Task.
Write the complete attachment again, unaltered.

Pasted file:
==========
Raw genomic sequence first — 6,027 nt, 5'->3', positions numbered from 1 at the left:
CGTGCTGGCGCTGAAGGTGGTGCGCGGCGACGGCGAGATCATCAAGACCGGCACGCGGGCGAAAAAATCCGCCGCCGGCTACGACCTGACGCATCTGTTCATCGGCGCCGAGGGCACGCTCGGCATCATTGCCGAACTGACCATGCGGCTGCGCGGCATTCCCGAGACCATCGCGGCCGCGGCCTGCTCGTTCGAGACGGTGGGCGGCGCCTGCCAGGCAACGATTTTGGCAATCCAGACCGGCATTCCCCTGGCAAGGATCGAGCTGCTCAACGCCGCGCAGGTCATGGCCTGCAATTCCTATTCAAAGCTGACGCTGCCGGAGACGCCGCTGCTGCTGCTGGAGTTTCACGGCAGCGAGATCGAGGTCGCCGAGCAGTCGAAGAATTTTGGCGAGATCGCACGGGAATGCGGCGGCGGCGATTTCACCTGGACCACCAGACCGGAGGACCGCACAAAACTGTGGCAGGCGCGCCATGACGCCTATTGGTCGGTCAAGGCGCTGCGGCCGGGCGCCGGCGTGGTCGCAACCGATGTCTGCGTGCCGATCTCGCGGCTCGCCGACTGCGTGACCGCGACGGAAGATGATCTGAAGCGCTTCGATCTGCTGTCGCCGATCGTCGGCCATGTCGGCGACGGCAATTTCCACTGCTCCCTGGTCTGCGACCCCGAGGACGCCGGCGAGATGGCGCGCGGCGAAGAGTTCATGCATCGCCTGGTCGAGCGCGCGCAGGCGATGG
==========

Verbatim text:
Raw genomic sequence first — 6,027 nt, 5'->3', positions numbered from 1 at the left:
CGTGCTGGCGCTGAAGGTGGTGCGCGGCGACGGCGAGATCATCAAGACCGGCACGCGGGCGAAAAAATCCGCCGCCGGCTACGACCTGACGCATCTGTTCATCGGCGCCGAGGGCACGCTCGGCATCATTGCCGAACTGACCATGCGGCTGCGCGGCATTCCCGAGACCATCGCGGCCGCGGCCTGCTCGTTCGAGACGGTGGGCGGCGCCTGCCAGGCAACGATTTTGGCAATCCAGACCGGCATTCCCCTGGCAAGGATCGAGCTGCTCAACGCCGCGCAGGTCATGGCCTGCAATTCCTATTCAAAGCTGACGCTGCCGGAGACGCCGCTGCTGCTGCTGGAGTTTCACGGCAGCGAGATCGAGGTCGCCGAGCAGTCGAAGAATTTTGGCGAGATCGCACGGGAATGCGGCGGCGGCGATTTCACCTGGACCACCAGACCGGAGGACCGCACAAAACTGTGGCAGGCGCGCCATGACGCCTATTGGTCGGTCAAGGCGCTGCGGCCGGGCGCCGGCGTGGTCGCAACCGATGTCTGCGTGCCGATCTCGCGGCTCGCCGACTGCGTGACCGCGACGGAAGATGATCTGAAGCGCTTCGATCTGCTGTCGCCGATCGTCGGCCATGTCGGCGACGGCAATTTCCACTGCTCCCTGGTCTGCGACCCCGAGGACGCCGGCGAGATGGCGCGCGGCGAAGAGTTCATGCATCGCCTGGTCGAGCGCGCGCAGGCGATGG